“Bioresorbable scaffolds have been the holy grail for lower limb arterial interventions for many years,” Holden details. He draws attention to the high percentage of cases that require a scaffold due to issues such as dissection and recoil after angioplasty, but also the long-term negative effects of metal stents when placed in the tibial arteries.  

“We’ve looked for a bioresorbable scaffold that works in the acute phase, but then dissolves with time and allows arterial structure and physiology to be restored. Many trials have failed both above and below the knee,” he says. However, following the LIFE-BTK trial results in 2023, which showed a statistically significant benefit for primary bioresorbable scaffolds, Holden believes this year’s CX is positioned well for a “timely deep dive” into the subject and “promising” emergent technologies.  

Inaugural Roger M Greenhalgh late-breaking trials session  

On both Tuesday and Wednesday at CX 2024 the inaugural Roger M Greenhalgh late-breaking trials sessions will take place. “I believe Professor Greenhalgh would be very proud of the late-breaking trial sessions we are hosting in the peripheral arterial space at CX 2024,” says Holden.  

At a glance, he highlights that deep venous arterialisation is a topic of “growing interest” that will feature in this session. He states the session will provide an opportunity for attendees to evaluate where this new technology may sit within physicians’ current armamentarium, particularly in patients with advanced CLTI. New data from the CLARITY trial will be presented by Anahita Dua (Massachusetts General Hospital, Boston, USA), evaluating transcatheter arterialisation of deep veins for no-option CLTI.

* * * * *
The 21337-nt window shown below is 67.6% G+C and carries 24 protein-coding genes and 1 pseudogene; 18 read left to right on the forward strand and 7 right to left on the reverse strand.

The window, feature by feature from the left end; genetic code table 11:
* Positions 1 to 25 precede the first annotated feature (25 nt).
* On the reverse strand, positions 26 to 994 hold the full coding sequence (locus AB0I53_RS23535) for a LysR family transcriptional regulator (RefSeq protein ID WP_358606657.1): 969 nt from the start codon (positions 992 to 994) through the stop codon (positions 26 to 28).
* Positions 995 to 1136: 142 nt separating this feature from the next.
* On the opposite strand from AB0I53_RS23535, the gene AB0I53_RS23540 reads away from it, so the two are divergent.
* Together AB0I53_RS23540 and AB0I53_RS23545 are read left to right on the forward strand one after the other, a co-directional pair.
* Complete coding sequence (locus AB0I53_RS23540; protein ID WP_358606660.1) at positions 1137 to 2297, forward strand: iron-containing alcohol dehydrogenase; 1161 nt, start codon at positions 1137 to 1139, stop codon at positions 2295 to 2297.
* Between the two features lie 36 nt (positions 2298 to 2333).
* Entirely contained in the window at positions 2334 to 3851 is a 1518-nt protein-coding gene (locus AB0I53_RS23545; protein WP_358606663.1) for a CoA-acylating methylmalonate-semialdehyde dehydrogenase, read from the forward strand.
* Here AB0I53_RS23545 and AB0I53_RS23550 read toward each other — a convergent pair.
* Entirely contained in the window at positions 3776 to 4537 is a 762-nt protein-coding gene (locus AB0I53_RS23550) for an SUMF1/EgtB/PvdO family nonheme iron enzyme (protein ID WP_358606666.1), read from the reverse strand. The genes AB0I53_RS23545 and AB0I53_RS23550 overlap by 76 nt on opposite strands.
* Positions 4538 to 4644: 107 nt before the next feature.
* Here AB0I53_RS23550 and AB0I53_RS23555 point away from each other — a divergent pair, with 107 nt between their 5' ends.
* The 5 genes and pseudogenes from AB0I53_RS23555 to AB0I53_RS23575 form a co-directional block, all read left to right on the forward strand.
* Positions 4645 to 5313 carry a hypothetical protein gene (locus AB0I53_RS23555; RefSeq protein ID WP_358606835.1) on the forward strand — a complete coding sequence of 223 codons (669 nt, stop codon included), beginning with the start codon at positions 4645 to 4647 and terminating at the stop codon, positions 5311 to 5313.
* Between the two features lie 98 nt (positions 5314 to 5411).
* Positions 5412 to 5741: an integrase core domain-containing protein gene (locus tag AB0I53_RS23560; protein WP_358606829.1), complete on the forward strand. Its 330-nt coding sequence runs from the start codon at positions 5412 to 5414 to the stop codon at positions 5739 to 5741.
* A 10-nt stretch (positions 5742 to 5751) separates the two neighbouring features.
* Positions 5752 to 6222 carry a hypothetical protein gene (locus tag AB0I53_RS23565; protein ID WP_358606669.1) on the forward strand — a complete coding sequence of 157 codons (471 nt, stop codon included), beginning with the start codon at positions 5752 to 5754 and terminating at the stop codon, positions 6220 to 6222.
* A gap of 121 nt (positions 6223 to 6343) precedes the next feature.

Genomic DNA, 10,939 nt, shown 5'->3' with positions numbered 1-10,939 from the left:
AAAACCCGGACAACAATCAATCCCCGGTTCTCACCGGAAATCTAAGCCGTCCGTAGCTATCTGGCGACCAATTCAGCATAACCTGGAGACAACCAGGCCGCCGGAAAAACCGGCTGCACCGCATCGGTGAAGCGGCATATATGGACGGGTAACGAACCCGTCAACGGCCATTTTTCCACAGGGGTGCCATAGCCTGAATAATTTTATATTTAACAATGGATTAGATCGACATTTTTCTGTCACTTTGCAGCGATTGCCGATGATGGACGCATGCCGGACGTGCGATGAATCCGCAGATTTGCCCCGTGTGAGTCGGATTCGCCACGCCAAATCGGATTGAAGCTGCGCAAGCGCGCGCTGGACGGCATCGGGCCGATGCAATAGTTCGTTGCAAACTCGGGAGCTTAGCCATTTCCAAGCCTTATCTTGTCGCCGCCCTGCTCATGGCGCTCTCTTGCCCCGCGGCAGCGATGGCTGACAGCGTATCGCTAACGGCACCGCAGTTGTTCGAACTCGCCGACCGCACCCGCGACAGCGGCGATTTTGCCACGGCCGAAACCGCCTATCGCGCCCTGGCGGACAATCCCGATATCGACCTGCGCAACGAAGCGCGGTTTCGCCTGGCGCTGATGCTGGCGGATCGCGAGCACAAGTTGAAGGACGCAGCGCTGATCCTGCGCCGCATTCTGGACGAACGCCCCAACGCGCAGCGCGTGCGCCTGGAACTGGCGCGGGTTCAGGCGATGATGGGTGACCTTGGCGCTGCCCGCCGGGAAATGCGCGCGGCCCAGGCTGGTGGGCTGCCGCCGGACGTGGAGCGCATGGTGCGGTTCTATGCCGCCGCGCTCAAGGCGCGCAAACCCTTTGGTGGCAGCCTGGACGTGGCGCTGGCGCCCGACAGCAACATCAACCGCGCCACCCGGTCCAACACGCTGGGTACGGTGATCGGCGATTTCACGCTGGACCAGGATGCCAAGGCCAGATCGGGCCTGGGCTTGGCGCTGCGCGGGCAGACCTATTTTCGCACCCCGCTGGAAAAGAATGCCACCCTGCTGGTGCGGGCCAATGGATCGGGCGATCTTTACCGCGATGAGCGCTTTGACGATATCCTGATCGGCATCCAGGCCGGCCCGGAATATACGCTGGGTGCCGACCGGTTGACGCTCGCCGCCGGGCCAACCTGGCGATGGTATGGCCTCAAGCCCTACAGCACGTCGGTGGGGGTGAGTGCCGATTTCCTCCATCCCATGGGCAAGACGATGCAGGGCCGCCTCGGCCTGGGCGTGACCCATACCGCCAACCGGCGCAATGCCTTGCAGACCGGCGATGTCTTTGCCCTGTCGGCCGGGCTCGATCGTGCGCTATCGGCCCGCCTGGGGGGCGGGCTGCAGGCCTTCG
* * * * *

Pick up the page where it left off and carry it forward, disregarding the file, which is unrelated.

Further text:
Holden also places focus on the six-month SHOCC study data, which will be presented by Athanasios Saratzis (University of Leicester, Leicester, UK). The trial analysed the Shockwave lithotripsy device (Shockwave Medical) for patients with PAD and will produce new data during Wednesday’s Roger M Greenhalgh late-breaking trials session. This data, Holden shares, will shed light on the device’s “effectiveness” at the trial’s UK centre.  

CLTI and imaging modalities  

Elsewhere in the peripheral programme, Holden highlights the comprehensive coverage of CLTI trials—including updates from BEST-CLI and the BASIL-3 podium first—with a focus on the imaging modalities session.  

“One of the big challenges with imaging and CLTI is trying to identify the patients who are going to respond to revascularisation. We know that CLTI patients often have a multifactorial cause for their disease in addition to their macrovascular arterial disease. In many cases, we can spend a lot of time revascularising patients who don’t benefit so we need to get a better idea of favourable responders,” says Holden.  

Holden restates the importance of pre-procedural and intra-procedural imaging, which will be explored during this session, enabling physicians to get to grips with new technologies to assist in measuring when a therapeutic endpoint has been reached during a revascularisation procedure”.  

“Imaging and CLTI is an expanding and very important topic that we’re going to certainly delving into on the Thursday of CX 2024,” he adds.  

Great debates in the peripheral arterial programme  

The CX 2024 peripheral programme will also play host to a variety of controversial debates including paclitaxel versus limus-coated devices, and bypass versus endovascular surgery, affording CX delegates the opportunity to cast their votes. Aptly devised, the debates in the peripheral arterial programme are centred on controversial topics and are hoped to spark lively discussion. To this end, Holden hopes that they will “drive consensus and effectively further the conversation” surrounding these complex treatment modalities.